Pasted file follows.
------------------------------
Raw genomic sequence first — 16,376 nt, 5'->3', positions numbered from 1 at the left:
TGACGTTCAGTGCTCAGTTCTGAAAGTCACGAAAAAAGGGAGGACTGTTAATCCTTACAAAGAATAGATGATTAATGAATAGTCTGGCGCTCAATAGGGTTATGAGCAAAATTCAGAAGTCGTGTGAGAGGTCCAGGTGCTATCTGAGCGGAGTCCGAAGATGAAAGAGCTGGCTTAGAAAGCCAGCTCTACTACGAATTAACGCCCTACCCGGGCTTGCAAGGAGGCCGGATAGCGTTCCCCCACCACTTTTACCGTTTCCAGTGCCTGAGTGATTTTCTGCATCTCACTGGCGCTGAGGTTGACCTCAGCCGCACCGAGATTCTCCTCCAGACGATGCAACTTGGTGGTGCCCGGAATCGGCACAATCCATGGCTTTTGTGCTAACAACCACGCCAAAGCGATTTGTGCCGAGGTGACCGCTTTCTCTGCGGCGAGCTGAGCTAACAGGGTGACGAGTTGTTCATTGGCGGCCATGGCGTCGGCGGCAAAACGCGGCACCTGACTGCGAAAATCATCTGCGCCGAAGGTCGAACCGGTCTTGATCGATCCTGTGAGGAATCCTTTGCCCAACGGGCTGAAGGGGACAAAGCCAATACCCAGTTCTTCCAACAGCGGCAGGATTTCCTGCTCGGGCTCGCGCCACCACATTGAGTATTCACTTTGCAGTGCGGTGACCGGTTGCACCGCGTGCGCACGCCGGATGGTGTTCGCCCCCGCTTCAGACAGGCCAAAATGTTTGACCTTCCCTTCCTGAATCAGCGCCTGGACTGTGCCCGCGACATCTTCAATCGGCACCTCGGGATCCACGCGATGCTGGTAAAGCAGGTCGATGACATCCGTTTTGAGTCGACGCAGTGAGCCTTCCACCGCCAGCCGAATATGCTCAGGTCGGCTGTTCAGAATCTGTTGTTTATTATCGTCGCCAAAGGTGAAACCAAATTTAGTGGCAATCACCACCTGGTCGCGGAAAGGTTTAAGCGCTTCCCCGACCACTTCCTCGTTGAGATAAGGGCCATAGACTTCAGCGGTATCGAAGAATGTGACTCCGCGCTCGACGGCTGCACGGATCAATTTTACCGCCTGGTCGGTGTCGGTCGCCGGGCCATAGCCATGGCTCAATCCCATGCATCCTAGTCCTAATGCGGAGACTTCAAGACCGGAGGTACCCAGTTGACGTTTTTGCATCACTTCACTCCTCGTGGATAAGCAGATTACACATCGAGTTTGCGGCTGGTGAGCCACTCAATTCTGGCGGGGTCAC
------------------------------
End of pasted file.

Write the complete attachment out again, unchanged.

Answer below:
Raw genomic sequence first — 16,376 nt, 5'->3', positions numbered from 1 at the left:
TGACGTTCAGTGCTCAGTTCTGAAAGTCACGAAAAAAGGGAGGACTGTTAATCCTTACAAAGAATAGATGATTAATGAATAGTCTGGCGCTCAATAGGGTTATGAGCAAAATTCAGAAGTCGTGTGAGAGGTCCAGGTGCTATCTGAGCGGAGTCCGAAGATGAAAGAGCTGGCTTAGAAAGCCAGCTCTACTACGAATTAACGCCCTACCCGGGCTTGCAAGGAGGCCGGATAGCGTTCCCCCACCACTTTTACCGTTTCCAGTGCCTGAGTGATTTTCTGCATCTCACTGGCGCTGAGGTTGACCTCAGCCGCACCGAGATTCTCCTCCAGACGATGCAACTTGGTGGTGCCCGGAATCGGCACAATCCATGGCTTTTGTGCTAACAACCACGCCAAAGCGATTTGTGCCGAGGTGACCGCTTTCTCTGCGGCGAGCTGAGCTAACAGGGTGACGAGTTGTTCATTGGCGGCCATGGCGTCGGCGGCAAAACGCGGCACCTGACTGCGAAAATCATCTGCGCCGAAGGTCGAACCGGTCTTGATCGATCCTGTGAGGAATCCTTTGCCCAACGGGCTGAAGGGGACAAAGCCAATACCCAGTTCTTCCAACAGCGGCAGGATTTCCTGCTCGGGCTCGCGCCACCACATTGAGTATTCACTTTGCAGTGCGGTGACCGGTTGCACCGCGTGCGCACGCCGGATGGTGTTCGCCCCCGCTTCAGACAGGCCAAAATGTTTGACCTTCCCTTCCTGAATCAGCGCCTGGACTGTGCCCGCGACATCTTCAATCGGCACCTCGGGATCCACGCGATGCTGGTAAAGCAGGTCGATGACATCCGTTTTGAGTCGACGCAGTGAGCCTTCCACCGCCAGCCGAATATGCTCAGGTCGGCTGTTCAGAATCTGTTGTTTATTATCGTCGCCAAAGGTGAAACCAAATTTAGTGGCAATCACCACCTGGTCGCGGAAAGGTTTAAGCGCTTCCCCGACCACTTCCTCGTTGAGATAAGGGCCATAGACTTCAGCGGTATCGAAGAATGTGACTCCGCGCTCGACGGCTGCACGGATCAATTTTACCGCCTGGTCGGTGTCGGTCGCCGGGCCATAGCCATGGCTCAATCCCATGCATCCTAGTCCTAATGCGGAGACTTCAAGACCGGAGGTACCCAGTTGACGTTTTTGCATCACTTCACTCCTCGTGGATAAGCAGATTACACATCGAGTTTGCGGCTGGTGAGCCACTCAATTCTGGCGGGGTCAC